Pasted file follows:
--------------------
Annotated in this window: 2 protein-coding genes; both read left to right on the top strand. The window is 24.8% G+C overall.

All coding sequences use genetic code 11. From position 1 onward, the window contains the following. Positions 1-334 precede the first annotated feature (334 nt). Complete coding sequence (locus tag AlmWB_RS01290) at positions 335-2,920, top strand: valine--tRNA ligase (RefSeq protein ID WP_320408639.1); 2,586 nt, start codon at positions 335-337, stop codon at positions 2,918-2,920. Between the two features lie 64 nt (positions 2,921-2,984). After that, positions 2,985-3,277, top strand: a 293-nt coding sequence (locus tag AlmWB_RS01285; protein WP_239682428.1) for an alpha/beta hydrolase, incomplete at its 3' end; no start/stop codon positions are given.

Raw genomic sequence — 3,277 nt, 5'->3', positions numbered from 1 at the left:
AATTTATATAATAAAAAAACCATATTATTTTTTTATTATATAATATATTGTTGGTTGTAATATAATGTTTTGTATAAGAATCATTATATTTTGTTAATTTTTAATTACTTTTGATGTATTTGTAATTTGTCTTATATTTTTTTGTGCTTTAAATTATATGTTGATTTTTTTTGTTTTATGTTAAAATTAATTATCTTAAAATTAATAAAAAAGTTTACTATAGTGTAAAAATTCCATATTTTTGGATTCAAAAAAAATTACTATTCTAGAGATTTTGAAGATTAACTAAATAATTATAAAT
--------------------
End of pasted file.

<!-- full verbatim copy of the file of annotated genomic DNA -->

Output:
Annotated in this window: 2 protein-coding genes; both read left to right on the top strand. The window is 24.8% G+C overall.

All coding sequences use genetic code 11. From position 1 onward, the window contains the following. Positions 1-334 precede the first annotated feature (334 nt). Complete coding sequence (locus tag AlmWB_RS01290) at positions 335-2,920, top strand: valine--tRNA ligase (RefSeq protein ID WP_320408639.1); 2,586 nt, start codon at positions 335-337, stop codon at positions 2,918-2,920. Between the two features lie 64 nt (positions 2,921-2,984). After that, positions 2,985-3,277, top strand: a 293-nt coding sequence (locus tag AlmWB_RS01285; protein WP_239682428.1) for an alpha/beta hydrolase, incomplete at its 3' end; no start/stop codon positions are given.

Raw genomic sequence — 3,277 nt, 5'->3', positions numbered from 1 at the left:
AATTTATATAATAAAAAAACCATATTATTTTTTTATTATATAATATATTGTTGGTTGTAATATAATGTTTTGTATAAGAATCATTATATTTTGTTAATTTTTAATTACTTTTGATGTATTTGTAATTTGTCTTATATTTTTTTGTGCTTTAAATTATATGTTGATTTTTTTTGTTTTATGTTAAAATTAATTATCTTAAAATTAATAAAAAAGTTTACTATAGTGTAAAAATTCCATATTTTTGGATTCAAAAAAAATTACTATTCTAGAGATTTTGAAGATTAACTAAATAATTATAAAT